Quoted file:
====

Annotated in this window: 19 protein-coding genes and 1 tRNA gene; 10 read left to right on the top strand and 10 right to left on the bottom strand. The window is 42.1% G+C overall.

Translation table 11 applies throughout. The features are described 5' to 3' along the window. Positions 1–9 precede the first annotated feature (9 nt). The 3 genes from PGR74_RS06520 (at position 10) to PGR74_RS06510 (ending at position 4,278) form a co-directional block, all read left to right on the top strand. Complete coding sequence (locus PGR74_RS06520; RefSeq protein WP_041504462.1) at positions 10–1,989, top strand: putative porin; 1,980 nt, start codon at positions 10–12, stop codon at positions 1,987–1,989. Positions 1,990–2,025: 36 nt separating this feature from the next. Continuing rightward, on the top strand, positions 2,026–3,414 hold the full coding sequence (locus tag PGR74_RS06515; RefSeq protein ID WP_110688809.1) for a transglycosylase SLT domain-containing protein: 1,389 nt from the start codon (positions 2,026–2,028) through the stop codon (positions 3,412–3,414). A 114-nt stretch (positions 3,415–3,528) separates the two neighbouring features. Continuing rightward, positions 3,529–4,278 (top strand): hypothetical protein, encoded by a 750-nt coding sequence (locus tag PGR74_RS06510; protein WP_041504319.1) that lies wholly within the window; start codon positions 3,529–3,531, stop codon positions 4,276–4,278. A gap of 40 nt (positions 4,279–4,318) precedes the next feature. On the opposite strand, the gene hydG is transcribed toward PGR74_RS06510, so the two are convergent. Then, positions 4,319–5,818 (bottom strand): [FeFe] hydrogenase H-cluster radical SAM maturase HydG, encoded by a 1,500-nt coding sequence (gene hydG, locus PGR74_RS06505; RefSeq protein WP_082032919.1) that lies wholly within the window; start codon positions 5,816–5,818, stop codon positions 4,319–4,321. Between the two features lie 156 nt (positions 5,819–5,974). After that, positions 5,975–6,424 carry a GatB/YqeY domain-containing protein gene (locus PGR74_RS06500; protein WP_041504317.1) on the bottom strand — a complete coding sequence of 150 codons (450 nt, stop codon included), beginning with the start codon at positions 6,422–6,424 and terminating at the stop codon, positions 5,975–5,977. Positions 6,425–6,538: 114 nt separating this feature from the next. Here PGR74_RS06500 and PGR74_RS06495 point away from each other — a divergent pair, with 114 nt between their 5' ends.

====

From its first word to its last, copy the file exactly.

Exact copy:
Annotated in this window: 19 protein-coding genes and 1 tRNA gene; 10 read left to right on the top strand and 10 right to left on the bottom strand. The window is 42.1% G+C overall.

Translation table 11 applies throughout. The features are described 5' to 3' along the window. Positions 1–9 precede the first annotated feature (9 nt). The 3 genes from PGR74_RS06520 (at position 10) to PGR74_RS06510 (ending at position 4,278) form a co-directional block, all read left to right on the top strand. Complete coding sequence (locus PGR74_RS06520; RefSeq protein WP_041504462.1) at positions 10–1,989, top strand: putative porin; 1,980 nt, start codon at positions 10–12, stop codon at positions 1,987–1,989. Positions 1,990–2,025: 36 nt separating this feature from the next. Continuing rightward, on the top strand, positions 2,026–3,414 hold the full coding sequence (locus tag PGR74_RS06515; RefSeq protein ID WP_110688809.1) for a transglycosylase SLT domain-containing protein: 1,389 nt from the start codon (positions 2,026–2,028) through the stop codon (positions 3,412–3,414). A 114-nt stretch (positions 3,415–3,528) separates the two neighbouring features. Continuing rightward, positions 3,529–4,278 (top strand): hypothetical protein, encoded by a 750-nt coding sequence (locus tag PGR74_RS06510; protein WP_041504319.1) that lies wholly within the window; start codon positions 3,529–3,531, stop codon positions 4,276–4,278. A gap of 40 nt (positions 4,279–4,318) precedes the next feature. On the opposite strand, the gene hydG is transcribed toward PGR74_RS06510, so the two are convergent. Then, positions 4,319–5,818 (bottom strand): [FeFe] hydrogenase H-cluster radical SAM maturase HydG, encoded by a 1,500-nt coding sequence (gene hydG, locus PGR74_RS06505; RefSeq protein WP_082032919.1) that lies wholly within the window; start codon positions 5,816–5,818, stop codon positions 4,319–4,321. Between the two features lie 156 nt (positions 5,819–5,974). After that, positions 5,975–6,424 carry a GatB/YqeY domain-containing protein gene (locus PGR74_RS06500; protein WP_041504317.1) on the bottom strand — a complete coding sequence of 150 codons (450 nt, stop codon included), beginning with the start codon at positions 6,422–6,424 and terminating at the stop codon, positions 5,975–5,977. Positions 6,425–6,538: 114 nt separating this feature from the next. Here PGR74_RS06500 and PGR74_RS06495 point away from each other — a divergent pair, with 114 nt between their 5' ends.